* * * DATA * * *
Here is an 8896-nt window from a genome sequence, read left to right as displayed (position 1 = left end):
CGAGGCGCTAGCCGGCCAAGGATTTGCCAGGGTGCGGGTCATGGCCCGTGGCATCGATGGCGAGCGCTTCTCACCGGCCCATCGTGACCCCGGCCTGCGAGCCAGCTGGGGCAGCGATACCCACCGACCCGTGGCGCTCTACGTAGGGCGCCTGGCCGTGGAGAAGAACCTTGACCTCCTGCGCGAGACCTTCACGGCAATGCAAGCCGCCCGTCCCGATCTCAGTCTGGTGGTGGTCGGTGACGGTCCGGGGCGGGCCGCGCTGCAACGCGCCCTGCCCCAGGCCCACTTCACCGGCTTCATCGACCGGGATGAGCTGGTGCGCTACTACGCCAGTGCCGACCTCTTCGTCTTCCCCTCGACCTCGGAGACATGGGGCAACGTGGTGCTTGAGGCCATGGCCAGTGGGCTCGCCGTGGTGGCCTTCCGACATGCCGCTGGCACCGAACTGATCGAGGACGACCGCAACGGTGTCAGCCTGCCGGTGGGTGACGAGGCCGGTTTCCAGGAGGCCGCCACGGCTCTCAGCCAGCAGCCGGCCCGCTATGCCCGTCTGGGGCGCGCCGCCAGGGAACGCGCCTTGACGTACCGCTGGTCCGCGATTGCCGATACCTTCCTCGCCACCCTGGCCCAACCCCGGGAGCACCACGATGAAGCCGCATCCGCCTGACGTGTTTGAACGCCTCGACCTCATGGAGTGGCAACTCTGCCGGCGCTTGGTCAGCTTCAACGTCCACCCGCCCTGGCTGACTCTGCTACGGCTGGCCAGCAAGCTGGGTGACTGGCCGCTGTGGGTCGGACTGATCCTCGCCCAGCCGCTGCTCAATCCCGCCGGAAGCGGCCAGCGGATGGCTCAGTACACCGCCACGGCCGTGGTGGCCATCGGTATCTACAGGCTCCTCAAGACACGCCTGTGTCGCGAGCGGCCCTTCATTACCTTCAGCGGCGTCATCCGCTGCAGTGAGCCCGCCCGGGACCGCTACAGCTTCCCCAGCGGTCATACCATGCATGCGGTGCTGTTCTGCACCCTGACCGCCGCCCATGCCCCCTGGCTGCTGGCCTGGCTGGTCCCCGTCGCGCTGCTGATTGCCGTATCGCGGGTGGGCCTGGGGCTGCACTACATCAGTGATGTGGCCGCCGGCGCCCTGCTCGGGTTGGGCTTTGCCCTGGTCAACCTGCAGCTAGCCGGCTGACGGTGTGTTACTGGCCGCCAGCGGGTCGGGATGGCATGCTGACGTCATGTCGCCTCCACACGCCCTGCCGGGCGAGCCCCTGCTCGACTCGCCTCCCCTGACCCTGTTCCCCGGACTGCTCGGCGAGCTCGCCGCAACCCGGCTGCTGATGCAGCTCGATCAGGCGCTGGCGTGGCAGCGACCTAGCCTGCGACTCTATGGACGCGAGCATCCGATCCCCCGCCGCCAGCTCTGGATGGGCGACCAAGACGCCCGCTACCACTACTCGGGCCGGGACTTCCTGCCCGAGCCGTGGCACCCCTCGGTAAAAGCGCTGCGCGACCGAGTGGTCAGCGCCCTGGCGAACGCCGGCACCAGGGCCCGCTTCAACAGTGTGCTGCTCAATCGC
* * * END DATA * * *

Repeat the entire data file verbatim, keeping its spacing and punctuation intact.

Here is an 8896-nt window from a genome sequence, read left to right as displayed (position 1 = left end):
CGAGGCGCTAGCCGGCCAAGGATTTGCCAGGGTGCGGGTCATGGCCCGTGGCATCGATGGCGAGCGCTTCTCACCGGCCCATCGTGACCCCGGCCTGCGAGCCAGCTGGGGCAGCGATACCCACCGACCCGTGGCGCTCTACGTAGGGCGCCTGGCCGTGGAGAAGAACCTTGACCTCCTGCGCGAGACCTTCACGGCAATGCAAGCCGCCCGTCCCGATCTCAGTCTGGTGGTGGTCGGTGACGGTCCGGGGCGGGCCGCGCTGCAACGCGCCCTGCCCCAGGCCCACTTCACCGGCTTCATCGACCGGGATGAGCTGGTGCGCTACTACGCCAGTGCCGACCTCTTCGTCTTCCCCTCGACCTCGGAGACATGGGGCAACGTGGTGCTTGAGGCCATGGCCAGTGGGCTCGCCGTGGTGGCCTTCCGACATGCCGCTGGCACCGAACTGATCGAGGACGACCGCAACGGTGTCAGCCTGCCGGTGGGTGACGAGGCCGGTTTCCAGGAGGCCGCCACGGCTCTCAGCCAGCAGCCGGCCCGCTATGCCCGTCTGGGGCGCGCCGCCAGGGAACGCGCCTTGACGTACCGCTGGTCCGCGATTGCCGATACCTTCCTCGCCACCCTGGCCCAACCCCGGGAGCACCACGATGAAGCCGCATCCGCCTGACGTGTTTGAACGCCTCGACCTCATGGAGTGGCAACTCTGCCGGCGCTTGGTCAGCTTCAACGTCCACCCGCCCTGGCTGACTCTGCTACGGCTGGCCAGCAAGCTGGGTGACTGGCCGCTGTGGGTCGGACTGATCCTCGCCCAGCCGCTGCTCAATCCCGCCGGAAGCGGCCAGCGGATGGCTCAGTACACCGCCACGGCCGTGGTGGCCATCGGTATCTACAGGCTCCTCAAGACACGCCTGTGTCGCGAGCGGCCCTTCATTACCTTCAGCGGCGTCATCCGCTGCAGTGAGCCCGCCCGGGACCGCTACAGCTTCCCCAGCGGTCATACCATGCATGCGGTGCTGTTCTGCACCCTGACCGCCGCCCATGCCCCCTGGCTGCTGGCCTGGCTGGTCCCCGTCGCGCTGCTGATTGCCGTATCGCGGGTGGGCCTGGGGCTGCACTACATCAGTGATGTGGCCGCCGGCGCCCTGCTCGGGTTGGGCTTTGCCCTGGTCAACCTGCAGCTAGCCGGCTGACGGTGTGTTACTGGCCGCCAGCGGGTCGGGATGGCATGCTGACGTCATGTCGCCTCCACACGCCCTGCCGGGCGAGCCCCTGCTCGACTCGCCTCCCCTGACCCTGTTCCCCGGACTGCTCGGCGAGCTCGCCGCAACCCGGCTGCTGATGCAGCTCGATCAGGCGCTGGCGTGGCAGCGACCTAGCCTGCGACTCTATGGACGCGAGCATCCGATCCCCCGCCGCCAGCTCTGGATGGGCGACCAAGACGCCCGCTACCACTACTCGGGCCGGGACTTCCTGCCCGAGCCGTGGCACCCCTCGGTAAAAGCGCTGCGCGACCGAGTGGTCAGCGCCCTGGCGAACGCCGGCACCAGGGCCCGCTTCAACAGTGTGCTGCTCAATCGC